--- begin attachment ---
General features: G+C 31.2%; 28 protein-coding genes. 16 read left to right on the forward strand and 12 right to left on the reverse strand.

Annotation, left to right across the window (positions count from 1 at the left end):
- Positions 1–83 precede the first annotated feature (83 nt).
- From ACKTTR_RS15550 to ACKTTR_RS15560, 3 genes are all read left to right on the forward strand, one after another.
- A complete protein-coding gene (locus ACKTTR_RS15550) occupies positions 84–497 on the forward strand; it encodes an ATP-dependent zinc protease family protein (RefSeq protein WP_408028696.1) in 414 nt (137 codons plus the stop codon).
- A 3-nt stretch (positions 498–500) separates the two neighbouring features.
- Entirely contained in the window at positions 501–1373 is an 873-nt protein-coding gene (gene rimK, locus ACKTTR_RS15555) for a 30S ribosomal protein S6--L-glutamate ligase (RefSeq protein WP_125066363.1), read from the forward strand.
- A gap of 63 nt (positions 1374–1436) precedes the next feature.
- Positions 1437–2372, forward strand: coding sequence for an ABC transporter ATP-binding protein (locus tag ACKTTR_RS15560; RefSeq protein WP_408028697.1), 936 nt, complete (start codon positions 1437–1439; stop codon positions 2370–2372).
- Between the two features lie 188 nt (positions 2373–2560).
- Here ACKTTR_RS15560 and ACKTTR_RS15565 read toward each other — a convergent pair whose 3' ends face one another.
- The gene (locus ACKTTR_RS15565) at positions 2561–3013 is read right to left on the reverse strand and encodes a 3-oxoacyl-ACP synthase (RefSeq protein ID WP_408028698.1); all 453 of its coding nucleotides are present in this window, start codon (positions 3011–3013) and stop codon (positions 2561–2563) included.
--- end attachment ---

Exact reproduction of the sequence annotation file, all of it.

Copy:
General features: G+C 31.2%; 28 protein-coding genes. 16 read left to right on the forward strand and 12 right to left on the reverse strand.

Annotation, left to right across the window (positions count from 1 at the left end):
- Positions 1–83 precede the first annotated feature (83 nt).
- From ACKTTR_RS15550 to ACKTTR_RS15560, 3 genes are all read left to right on the forward strand, one after another.
- A complete protein-coding gene (locus ACKTTR_RS15550) occupies positions 84–497 on the forward strand; it encodes an ATP-dependent zinc protease family protein (RefSeq protein WP_408028696.1) in 414 nt (137 codons plus the stop codon).
- A 3-nt stretch (positions 498–500) separates the two neighbouring features.
- Entirely contained in the window at positions 501–1373 is an 873-nt protein-coding gene (gene rimK, locus ACKTTR_RS15555) for a 30S ribosomal protein S6--L-glutamate ligase (RefSeq protein WP_125066363.1), read from the forward strand.
- A gap of 63 nt (positions 1374–1436) precedes the next feature.
- Positions 1437–2372, forward strand: coding sequence for an ABC transporter ATP-binding protein (locus tag ACKTTR_RS15560; RefSeq protein WP_408028697.1), 936 nt, complete (start codon positions 1437–1439; stop codon positions 2370–2372).
- Between the two features lie 188 nt (positions 2373–2560).
- Here ACKTTR_RS15560 and ACKTTR_RS15565 read toward each other — a convergent pair whose 3' ends face one another.
- The gene (locus ACKTTR_RS15565) at positions 2561–3013 is read right to left on the reverse strand and encodes a 3-oxoacyl-ACP synthase (RefSeq protein ID WP_408028698.1); all 453 of its coding nucleotides are present in this window, start codon (positions 3011–3013) and stop codon (positions 2561–2563) included.